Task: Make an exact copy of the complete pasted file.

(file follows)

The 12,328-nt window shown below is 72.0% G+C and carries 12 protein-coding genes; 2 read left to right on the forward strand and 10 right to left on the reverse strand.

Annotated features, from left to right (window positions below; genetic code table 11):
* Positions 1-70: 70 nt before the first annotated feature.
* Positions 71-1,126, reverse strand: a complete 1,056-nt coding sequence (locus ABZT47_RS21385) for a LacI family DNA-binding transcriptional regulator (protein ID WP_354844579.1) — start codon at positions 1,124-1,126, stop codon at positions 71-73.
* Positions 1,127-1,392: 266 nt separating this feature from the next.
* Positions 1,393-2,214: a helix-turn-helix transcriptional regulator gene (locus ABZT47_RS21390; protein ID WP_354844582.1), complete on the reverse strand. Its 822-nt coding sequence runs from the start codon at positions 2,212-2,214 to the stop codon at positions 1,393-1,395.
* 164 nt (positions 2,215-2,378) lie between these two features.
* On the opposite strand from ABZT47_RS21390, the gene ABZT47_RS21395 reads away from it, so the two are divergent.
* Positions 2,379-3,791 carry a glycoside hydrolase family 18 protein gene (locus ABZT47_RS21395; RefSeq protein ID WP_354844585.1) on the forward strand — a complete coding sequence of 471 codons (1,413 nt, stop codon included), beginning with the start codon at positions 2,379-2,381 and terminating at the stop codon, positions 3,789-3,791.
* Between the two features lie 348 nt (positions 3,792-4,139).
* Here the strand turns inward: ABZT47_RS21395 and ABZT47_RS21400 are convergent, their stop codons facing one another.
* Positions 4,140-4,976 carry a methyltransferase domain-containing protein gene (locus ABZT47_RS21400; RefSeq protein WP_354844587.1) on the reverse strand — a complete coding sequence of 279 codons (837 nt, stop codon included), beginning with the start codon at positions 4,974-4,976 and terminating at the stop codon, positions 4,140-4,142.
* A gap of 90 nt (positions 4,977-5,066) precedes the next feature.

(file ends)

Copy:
The 12,328-nt window shown below is 72.0% G+C and carries 12 protein-coding genes; 2 read left to right on the forward strand and 10 right to left on the reverse strand.

Annotated features, from left to right (window positions below; genetic code table 11):
* Positions 1-70: 70 nt before the first annotated feature.
* Positions 71-1,126, reverse strand: a complete 1,056-nt coding sequence (locus ABZT47_RS21385) for a LacI family DNA-binding transcriptional regulator (protein ID WP_354844579.1) — start codon at positions 1,124-1,126, stop codon at positions 71-73.
* Positions 1,127-1,392: 266 nt separating this feature from the next.
* Positions 1,393-2,214: a helix-turn-helix transcriptional regulator gene (locus ABZT47_RS21390; protein ID WP_354844582.1), complete on the reverse strand. Its 822-nt coding sequence runs from the start codon at positions 2,212-2,214 to the stop codon at positions 1,393-1,395.
* 164 nt (positions 2,215-2,378) lie between these two features.
* On the opposite strand from ABZT47_RS21390, the gene ABZT47_RS21395 reads away from it, so the two are divergent.
* Positions 2,379-3,791 carry a glycoside hydrolase family 18 protein gene (locus ABZT47_RS21395; RefSeq protein ID WP_354844585.1) on the forward strand — a complete coding sequence of 471 codons (1,413 nt, stop codon included), beginning with the start codon at positions 2,379-2,381 and terminating at the stop codon, positions 3,789-3,791.
* Between the two features lie 348 nt (positions 3,792-4,139).
* Here the strand turns inward: ABZT47_RS21395 and ABZT47_RS21400 are convergent, their stop codons facing one another.
* Positions 4,140-4,976 carry a methyltransferase domain-containing protein gene (locus ABZT47_RS21400; RefSeq protein WP_354844587.1) on the reverse strand — a complete coding sequence of 279 codons (837 nt, stop codon included), beginning with the start codon at positions 4,974-4,976 and terminating at the stop codon, positions 4,140-4,142.
* A gap of 90 nt (positions 4,977-5,066) precedes the next feature.